south korea new president Jung Yeon-je/AFP/Getty Images

Moon’s South Korean Ostpolitik

South Korea's incoming president, Moon Jae-in, will take office at a time of heightened tensions with the communist North. To understand what kind of policy he will pursue requires familiarity with liberal foreign-policy thinking in South Korea since the 1998-2002 presidency of Kim Dae-jung.

SEOUL – Moon Jae-in of the Democratic Party of Korea has just been elected South Korea’s new president. This is the second conservative-to-liberal transition of power in the country’s democratic history. It began unexpectedly last October, with the eruption of a corruption scandal involving then-President Park Geun-hye, culminating in her impeachment and removal from office earlier this year. Although Park’s ouster was painful, it also demonstrated the resilience of South Korea’s democracy.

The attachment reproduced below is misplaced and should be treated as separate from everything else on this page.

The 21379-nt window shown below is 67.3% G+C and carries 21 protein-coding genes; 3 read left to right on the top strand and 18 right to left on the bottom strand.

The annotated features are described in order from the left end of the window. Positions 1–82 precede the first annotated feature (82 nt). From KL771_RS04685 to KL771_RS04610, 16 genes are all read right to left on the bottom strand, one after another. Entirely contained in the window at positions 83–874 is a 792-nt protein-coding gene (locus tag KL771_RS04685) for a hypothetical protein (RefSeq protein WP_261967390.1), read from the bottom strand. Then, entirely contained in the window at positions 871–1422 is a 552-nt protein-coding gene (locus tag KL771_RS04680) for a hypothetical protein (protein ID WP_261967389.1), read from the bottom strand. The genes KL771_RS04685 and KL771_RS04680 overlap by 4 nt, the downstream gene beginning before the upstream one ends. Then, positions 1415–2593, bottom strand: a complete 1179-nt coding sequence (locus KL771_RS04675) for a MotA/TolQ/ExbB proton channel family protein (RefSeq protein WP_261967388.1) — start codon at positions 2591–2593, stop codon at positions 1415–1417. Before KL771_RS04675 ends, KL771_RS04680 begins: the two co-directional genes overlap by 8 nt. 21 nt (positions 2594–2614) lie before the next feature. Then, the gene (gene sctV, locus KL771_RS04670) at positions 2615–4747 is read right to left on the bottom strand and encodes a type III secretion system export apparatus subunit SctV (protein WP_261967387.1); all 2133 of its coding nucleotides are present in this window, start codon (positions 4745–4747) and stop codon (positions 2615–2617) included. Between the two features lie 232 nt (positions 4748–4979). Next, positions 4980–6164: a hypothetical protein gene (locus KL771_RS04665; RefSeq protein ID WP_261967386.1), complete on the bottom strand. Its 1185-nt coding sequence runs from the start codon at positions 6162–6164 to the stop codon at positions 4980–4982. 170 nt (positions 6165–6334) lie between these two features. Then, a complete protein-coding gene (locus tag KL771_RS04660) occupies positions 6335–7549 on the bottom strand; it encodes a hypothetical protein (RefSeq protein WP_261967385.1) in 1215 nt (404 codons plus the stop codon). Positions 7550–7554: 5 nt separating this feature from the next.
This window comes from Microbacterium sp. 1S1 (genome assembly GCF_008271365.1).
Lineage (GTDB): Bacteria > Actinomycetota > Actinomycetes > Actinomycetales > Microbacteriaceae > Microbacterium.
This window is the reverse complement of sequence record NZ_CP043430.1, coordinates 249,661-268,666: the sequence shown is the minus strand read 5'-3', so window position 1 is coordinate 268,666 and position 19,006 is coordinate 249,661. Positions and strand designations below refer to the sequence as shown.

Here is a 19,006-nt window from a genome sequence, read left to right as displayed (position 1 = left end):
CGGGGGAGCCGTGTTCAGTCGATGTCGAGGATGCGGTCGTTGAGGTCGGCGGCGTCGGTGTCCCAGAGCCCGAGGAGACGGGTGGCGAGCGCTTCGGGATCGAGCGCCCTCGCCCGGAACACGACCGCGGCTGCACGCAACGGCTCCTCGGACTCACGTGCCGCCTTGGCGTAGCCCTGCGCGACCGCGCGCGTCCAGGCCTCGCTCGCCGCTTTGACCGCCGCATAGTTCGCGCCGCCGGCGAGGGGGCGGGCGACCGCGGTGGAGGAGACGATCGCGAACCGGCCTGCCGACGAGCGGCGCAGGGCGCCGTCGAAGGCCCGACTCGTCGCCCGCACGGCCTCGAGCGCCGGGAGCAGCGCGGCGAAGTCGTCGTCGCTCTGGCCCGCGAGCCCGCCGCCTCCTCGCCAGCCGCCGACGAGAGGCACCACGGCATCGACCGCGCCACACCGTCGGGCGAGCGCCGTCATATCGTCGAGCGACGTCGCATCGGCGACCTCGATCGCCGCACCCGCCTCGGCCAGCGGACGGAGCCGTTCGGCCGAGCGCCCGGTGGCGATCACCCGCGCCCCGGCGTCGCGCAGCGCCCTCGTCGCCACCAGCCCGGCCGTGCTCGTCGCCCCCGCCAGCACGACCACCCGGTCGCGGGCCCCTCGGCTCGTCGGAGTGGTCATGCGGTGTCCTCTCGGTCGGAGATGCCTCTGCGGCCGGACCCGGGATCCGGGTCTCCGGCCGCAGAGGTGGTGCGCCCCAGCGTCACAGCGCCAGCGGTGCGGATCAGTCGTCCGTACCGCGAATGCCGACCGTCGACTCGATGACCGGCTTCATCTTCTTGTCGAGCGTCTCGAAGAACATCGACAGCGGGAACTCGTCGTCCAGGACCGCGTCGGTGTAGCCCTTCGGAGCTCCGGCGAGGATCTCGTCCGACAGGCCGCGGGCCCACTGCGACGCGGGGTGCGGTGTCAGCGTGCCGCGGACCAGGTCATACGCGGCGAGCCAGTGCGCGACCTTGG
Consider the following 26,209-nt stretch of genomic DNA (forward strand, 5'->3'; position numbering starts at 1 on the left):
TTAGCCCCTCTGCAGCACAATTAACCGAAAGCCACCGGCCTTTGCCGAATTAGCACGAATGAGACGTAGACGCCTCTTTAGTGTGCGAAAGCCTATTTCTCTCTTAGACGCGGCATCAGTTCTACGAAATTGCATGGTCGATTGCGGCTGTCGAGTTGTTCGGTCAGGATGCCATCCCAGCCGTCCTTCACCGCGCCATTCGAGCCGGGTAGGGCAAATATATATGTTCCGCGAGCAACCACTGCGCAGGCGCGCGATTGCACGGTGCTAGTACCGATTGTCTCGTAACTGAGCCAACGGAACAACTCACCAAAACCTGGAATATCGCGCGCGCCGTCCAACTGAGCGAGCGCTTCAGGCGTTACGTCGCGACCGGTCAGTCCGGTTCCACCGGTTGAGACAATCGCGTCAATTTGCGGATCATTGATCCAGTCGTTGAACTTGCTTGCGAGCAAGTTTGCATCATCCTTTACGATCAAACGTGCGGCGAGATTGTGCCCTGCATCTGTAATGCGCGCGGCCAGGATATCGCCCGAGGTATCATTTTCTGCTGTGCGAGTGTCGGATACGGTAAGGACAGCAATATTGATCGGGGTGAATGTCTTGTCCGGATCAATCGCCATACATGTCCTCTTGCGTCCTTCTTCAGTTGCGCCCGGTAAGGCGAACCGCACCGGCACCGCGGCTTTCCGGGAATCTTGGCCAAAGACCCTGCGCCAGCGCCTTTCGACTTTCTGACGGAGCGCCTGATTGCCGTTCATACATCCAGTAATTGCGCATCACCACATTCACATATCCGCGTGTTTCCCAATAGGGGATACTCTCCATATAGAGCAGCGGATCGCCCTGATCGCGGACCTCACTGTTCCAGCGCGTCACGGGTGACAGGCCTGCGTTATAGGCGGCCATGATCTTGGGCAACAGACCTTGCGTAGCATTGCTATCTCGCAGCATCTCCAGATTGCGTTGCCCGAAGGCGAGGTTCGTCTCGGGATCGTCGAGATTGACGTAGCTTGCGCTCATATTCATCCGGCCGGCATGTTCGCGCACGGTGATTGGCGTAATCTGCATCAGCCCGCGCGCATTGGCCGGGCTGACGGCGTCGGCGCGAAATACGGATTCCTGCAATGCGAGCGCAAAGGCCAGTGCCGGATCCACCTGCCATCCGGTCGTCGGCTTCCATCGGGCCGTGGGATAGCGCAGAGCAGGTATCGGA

Moon will take office at a time of heightened tensions with North Korea. To understand what kind of policy he will pursue requires familiarity with liberal foreign-policy thinking in South Korea since the 1998-2003 presidency of Kim Dae-jung.

Kim had watched the Cold War come to a peaceful end in Europe, and he wanted to bring his own country’s ongoing confrontation with the communist North to a similarly nonviolent conclusion. So he pursued direct engagement with North Korea, and his “Sunshine Policy” was taken up by his successor, Roh Moo-hyun. Before he died in 2009, Roh (under whom I served as Foreign Minister) was a political mentor and close friend to Moon.

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